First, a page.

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Story and photos by Jared Storey
WSD teachers and
staff gathered at Prince Charles Education Resource Centre on Nov. 24 for the debut
of the Healthy Minds Learning Series, a WSD initiative to support and enhance
mental health literacy.
The first installment
was on the topic of supporting transgender and gender diverse students. The
session kicked off with speaker Joseph Moore, the school LGBT2sQ+ equity and
inclusion coordinator at Rainbow Resource Centre.
transgender man, discussed the difference between sexual orientation, gender
identity and gender expression, as well as the difference between cisgender,
transgender, non-binary, two-spirit and gender creative identities.
Caption: Joseph Moore, school LGBT2sQ+ equity and
inclusion coordinator at Rainbow Resource Centre, explained the importance of
listening to the individual when it comes to supporting transgender and gender
sexuality, these things are fluid,” Moore said. “Thank goodness we’re not the
same people we were when we were 14 and little jerks to our parents. It’s the
same thing with these identities. They can change and that doesn’t mean people
are confused, it’s just part of our exploration as humans.”
the importance of preferred pronoun usage. He said the secret to getting it
right is simple: practice.
“If they feel
awkward to use, if you’re not used to it, well, it’s not about you, it’s about
the child’s safety.”
Moore stressed that
people know the difference between a mistake and being malicious. However, he
said a student might still get mad when misgendered.
“Realize that they
may have heard the wrong pronoun 40 times that day and this was the breaking
point. If that happens, you have to not be defensive and apologize,” Moore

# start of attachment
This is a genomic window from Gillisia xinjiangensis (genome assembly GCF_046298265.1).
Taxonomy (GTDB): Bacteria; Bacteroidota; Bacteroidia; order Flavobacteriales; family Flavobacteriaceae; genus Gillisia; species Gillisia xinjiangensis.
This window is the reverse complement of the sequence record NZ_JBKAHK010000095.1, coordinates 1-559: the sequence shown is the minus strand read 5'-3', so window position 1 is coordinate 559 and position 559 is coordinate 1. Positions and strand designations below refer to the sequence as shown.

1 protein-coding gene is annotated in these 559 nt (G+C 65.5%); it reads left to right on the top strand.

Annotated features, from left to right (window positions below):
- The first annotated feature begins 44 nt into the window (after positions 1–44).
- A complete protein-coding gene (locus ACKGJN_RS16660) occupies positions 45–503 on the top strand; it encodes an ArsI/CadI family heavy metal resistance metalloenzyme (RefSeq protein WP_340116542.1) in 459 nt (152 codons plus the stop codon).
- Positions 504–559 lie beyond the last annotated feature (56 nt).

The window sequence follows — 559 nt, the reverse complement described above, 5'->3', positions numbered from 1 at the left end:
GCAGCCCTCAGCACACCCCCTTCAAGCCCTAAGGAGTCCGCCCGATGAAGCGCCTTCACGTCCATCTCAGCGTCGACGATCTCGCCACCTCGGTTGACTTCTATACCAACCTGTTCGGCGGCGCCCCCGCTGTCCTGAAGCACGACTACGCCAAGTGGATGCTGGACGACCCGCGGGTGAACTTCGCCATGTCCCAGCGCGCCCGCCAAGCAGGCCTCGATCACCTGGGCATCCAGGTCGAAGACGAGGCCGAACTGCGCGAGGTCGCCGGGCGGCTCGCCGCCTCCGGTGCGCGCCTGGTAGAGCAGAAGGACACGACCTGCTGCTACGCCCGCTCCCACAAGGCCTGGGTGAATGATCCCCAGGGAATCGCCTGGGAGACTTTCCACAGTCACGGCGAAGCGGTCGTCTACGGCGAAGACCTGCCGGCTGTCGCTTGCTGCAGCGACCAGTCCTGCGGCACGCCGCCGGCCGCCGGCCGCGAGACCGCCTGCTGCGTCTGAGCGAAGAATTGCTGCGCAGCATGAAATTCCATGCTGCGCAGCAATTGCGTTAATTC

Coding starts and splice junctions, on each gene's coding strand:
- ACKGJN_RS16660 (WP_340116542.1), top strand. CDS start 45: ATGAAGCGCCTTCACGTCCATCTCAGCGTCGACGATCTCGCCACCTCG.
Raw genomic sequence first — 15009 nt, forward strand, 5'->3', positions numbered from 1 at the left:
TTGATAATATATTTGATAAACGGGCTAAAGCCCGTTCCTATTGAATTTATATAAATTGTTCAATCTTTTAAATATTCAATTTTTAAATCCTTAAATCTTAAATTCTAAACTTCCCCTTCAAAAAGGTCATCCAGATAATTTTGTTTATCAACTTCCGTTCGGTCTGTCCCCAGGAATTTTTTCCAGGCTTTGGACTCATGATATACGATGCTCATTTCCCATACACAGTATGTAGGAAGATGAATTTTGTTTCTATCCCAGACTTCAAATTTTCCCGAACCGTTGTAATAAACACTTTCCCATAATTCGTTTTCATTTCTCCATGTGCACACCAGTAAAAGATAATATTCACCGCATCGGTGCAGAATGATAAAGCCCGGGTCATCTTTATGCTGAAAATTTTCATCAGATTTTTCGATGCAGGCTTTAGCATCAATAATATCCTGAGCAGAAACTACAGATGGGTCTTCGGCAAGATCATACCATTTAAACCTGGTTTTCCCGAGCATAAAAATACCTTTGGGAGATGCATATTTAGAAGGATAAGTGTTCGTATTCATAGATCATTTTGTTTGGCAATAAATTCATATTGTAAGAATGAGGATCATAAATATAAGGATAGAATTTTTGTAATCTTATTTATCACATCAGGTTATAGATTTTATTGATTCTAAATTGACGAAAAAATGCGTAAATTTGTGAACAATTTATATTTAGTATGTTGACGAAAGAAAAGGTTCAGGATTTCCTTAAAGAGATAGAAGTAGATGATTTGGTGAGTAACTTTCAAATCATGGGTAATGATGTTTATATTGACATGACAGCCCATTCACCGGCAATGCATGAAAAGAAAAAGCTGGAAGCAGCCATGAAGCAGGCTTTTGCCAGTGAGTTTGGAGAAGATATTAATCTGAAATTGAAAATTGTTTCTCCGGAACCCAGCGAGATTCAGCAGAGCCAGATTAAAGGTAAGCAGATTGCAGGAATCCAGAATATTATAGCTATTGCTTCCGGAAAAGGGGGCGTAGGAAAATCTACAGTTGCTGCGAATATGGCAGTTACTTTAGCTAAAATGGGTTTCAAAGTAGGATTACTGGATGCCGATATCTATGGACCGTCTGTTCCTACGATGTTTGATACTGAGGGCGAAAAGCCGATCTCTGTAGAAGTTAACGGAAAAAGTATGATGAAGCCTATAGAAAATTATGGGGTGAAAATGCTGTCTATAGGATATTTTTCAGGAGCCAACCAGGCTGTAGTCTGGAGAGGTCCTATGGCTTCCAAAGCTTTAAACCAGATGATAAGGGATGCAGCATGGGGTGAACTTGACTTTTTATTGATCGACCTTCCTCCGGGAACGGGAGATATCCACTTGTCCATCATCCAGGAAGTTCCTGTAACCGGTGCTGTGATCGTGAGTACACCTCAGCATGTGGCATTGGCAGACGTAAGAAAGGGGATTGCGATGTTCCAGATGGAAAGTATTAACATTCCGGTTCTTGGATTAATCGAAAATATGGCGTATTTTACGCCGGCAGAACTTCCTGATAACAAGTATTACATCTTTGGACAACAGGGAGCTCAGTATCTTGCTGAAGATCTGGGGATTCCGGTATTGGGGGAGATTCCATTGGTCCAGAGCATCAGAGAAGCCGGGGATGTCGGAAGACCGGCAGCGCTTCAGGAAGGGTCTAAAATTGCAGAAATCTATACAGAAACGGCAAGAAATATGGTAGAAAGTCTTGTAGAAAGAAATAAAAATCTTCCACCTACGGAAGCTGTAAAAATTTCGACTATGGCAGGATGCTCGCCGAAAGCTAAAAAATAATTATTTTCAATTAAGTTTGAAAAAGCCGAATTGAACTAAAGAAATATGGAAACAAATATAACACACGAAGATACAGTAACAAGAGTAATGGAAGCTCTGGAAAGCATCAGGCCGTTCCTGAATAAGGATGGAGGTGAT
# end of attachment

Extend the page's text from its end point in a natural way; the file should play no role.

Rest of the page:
Dr. Simon Trepel,
a child and adolescent psyschatrist at Manitoba Adolescent Treatment Centre and
the Gender Dysphoria Assessment and Action for Youth Clinic, also spoke at
He cited Every
Class in Every School, a survey on homophobia, biphobia and transphobia in
Canadian schools, to illustrate what certain students are dealing with on an
“Ninety per cent
of trans youth hear transphobic comments daily or weekly,” Trepel said. “If you
thought about a sexual orientation group complaining about that or a race,
ethnicity or religious group complaining about that, then you can imagine how
significant that number is.”
Moore said many
schools are already accommodating their transgender and gender diverse students
quite well, but that the work doesn’t stop there.
“We’re trying to
create safe spaces for our students, but we need to move toward belonging,”
Moore said. “I can’t teach you how to belong. It’s a mindset change. You need
to think about different values you may have, and challenge them.”
“Someone can feel
safe in a space but they may not feel like they belong.”
final speaker was Brock Corydon School principal Ara Morris. She spoke to her school’s
experience of supporting a transgender student.
“It’s really not
an extra. It’s imbedded into what we do. We’re already doing really great work
about acceptance, tolerance, understanding and belonging,” Morris said.
Caption: WSD staff take part in an exercise where
they discussed their weekend without using any gendered language, for example,
saying “my children” instead of “he” or “she.” Most participants reported
making an error during the exercise.